Government wants to make the Fuels Sector more resilient — but will this do it?

Having done nothing as the oil majors closed down the Marsden Point refinery, the Ardern government is now belatedly moving into the  market to ensure what it  calls  “supply  resilience”.

Energy and  Resources Minister Megan Woods says  she  wants “to strengthen NZ’s fuel sector” through a suite of initiatives to encourage more competition.

She doesn’t say why suddenly there should be a  need for more competition, but implicitly there is  criticism of the big petroleum companies for their high prices – as if  government taxation wasn’t taking  more out of motorists’ wallets than the actual cost of the petrol.

It’s  rather like  the Prime Minister saying bank profits are too high, while ignoring the government’s action in printing  money during the Covid pandemic to ensure so much cash sloshing around waiting to be banked.

Continue reading “Government wants to make the Fuels Sector more resilient — but will this do it?”

Shipping coals to Newcastle? No, it is being shipped to NZ – increasingly – while the govt funds those who switch to renewables

We were rewarded – on visiting Kiwiblog today – by finding this chart from The Facts, which shows how coal imports into this country have almost quadrupled under Labour.

David Farrar muses:

Maybe banning new natural gas exploration was a bad idea?

One reader, in comments below the Kiwiblog post, wants the PM to explain how it is better for the environment and our balance of payments (in deficit) to import nearly 2m tonnes of coal.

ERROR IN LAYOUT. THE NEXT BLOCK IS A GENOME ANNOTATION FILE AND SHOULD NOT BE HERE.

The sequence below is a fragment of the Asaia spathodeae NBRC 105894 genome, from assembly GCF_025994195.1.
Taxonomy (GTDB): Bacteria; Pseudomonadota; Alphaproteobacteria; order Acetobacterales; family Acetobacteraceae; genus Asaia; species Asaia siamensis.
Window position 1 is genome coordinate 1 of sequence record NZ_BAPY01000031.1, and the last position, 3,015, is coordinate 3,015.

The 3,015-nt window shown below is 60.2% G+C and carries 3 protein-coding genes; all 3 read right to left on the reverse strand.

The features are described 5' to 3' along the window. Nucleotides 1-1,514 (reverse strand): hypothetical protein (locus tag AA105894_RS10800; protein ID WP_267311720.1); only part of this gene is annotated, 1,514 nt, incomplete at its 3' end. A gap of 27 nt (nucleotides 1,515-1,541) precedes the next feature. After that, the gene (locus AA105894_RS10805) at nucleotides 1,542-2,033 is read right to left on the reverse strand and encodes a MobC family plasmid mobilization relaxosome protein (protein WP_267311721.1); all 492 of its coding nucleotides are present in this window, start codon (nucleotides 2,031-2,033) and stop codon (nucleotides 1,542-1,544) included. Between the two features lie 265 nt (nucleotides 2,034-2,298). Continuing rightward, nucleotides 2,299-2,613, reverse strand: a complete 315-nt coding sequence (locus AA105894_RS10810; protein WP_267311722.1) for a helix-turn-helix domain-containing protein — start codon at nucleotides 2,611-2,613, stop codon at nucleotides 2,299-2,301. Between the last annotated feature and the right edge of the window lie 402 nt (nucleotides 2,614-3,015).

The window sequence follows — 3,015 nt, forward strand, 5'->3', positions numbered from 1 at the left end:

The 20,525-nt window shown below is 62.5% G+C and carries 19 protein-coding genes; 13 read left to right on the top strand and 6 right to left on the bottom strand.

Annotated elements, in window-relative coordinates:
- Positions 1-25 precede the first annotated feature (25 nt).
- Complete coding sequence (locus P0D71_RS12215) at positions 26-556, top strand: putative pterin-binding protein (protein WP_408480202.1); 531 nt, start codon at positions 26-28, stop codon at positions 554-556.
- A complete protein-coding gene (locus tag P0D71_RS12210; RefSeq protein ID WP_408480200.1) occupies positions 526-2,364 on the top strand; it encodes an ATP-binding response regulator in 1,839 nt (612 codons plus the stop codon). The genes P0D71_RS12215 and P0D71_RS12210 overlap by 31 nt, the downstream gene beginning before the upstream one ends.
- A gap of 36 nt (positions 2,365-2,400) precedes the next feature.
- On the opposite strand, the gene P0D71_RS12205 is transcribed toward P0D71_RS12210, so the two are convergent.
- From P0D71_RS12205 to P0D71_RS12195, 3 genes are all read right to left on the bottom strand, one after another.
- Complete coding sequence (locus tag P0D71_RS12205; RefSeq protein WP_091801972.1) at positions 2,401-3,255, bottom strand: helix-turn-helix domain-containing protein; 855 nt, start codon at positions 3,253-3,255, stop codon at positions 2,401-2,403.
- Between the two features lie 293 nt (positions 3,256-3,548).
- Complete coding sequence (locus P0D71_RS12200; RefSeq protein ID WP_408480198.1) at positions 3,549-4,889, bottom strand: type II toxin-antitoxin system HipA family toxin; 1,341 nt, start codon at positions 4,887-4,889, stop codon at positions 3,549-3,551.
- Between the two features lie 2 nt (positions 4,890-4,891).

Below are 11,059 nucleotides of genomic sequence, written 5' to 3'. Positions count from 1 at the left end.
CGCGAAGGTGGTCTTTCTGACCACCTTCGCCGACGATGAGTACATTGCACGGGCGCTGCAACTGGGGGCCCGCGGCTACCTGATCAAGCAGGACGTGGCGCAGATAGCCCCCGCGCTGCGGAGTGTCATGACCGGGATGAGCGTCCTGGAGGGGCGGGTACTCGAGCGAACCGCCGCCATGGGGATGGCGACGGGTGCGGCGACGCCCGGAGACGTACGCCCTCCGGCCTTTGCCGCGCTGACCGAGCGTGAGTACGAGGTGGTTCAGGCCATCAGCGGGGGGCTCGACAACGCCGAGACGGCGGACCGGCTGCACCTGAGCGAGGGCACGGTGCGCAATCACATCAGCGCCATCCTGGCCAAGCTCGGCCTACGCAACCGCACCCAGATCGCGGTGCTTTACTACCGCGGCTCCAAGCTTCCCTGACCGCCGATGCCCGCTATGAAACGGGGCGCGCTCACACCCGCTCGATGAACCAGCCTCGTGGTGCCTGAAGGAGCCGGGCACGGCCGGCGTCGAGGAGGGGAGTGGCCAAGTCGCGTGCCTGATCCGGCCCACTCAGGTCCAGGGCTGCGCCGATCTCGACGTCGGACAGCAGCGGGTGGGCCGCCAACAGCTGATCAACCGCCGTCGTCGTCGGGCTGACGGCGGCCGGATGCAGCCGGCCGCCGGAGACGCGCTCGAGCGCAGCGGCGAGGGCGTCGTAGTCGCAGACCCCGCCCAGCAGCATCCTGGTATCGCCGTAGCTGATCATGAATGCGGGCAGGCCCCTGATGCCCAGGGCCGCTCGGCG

Another reader ventures that most of this import will be for Huntly (and other similar furnaces).

As I understand it, Huntly was built to run on gas and/or powdered coal. NZ coal doesn’t powder in that way – it can’t go into a furnace designed for gas. Hence the Indonesian coal.

The correct answer is to burn gas in it. It’s NZ gas, and it’s better for the environment than coal. Win-win. But that takes us directly back to the question of why we have less NZ gas than we used to, and why we now run Huntly on coal.

But hey – the government is doing its best to shake coal out of our energy-producing systems.  Continue reading “Shipping coals to Newcastle? No, it is being shipped to NZ – increasingly – while the govt funds those who switch to renewables”

BCG report throws light on how we might avoid the power-price shocks that Aussies are facing

Retail electricity prices in Australia are expected to rise by 50%  over the next two years, with  Federal Treasurer Jim Chalmers said to be weighing up market intervention to stop those costs spiralling further.

The  Australian Treasury has assumed in the federal budget  presented  in Canberra  last  night that retail power prices will increase by an average of 20% nationally in late 2022 and a further 30% in 2023/24.

These  startling  rises  stem  from  Australia’s  drive  to  decarbonise  its  electricity  supplies. After  enjoying  a long  run of  cheap  electricity, Australian consumers  are  now  facing  what  will be  a  severe attack  on  household  budgets.

By  comparison,  with  80%  of our  electricity  already  coming  from  renewable  sources, New Zealand may escape  such  rises. Continue reading “BCG report throws light on how we might avoid the power-price shocks that Aussies are facing”

Orban et urbi

Hungary’s PM Viktor Orban doesn’t get a great press – at least outside Hungary where it’s harder to arrange.

So broadminded diversity connoisseurs might profit from a recent speech at the Bálványos Free Summer University and Student Camp (a ‘large-scale intellectual workshop of the Carpathian Basin’ apparently).

It reads both well and revealingly; logically constructed and strategically coherent; its premises stated and conclusions drawn.  Perhaps he could give Zoom lessons to more gushy and less focused global peers.

Continue reading “Orban et urbi”

After the mourning, the problems are back

As new PM Liz Truss leads Britain in mourning the Queen, her problems are not diminishing.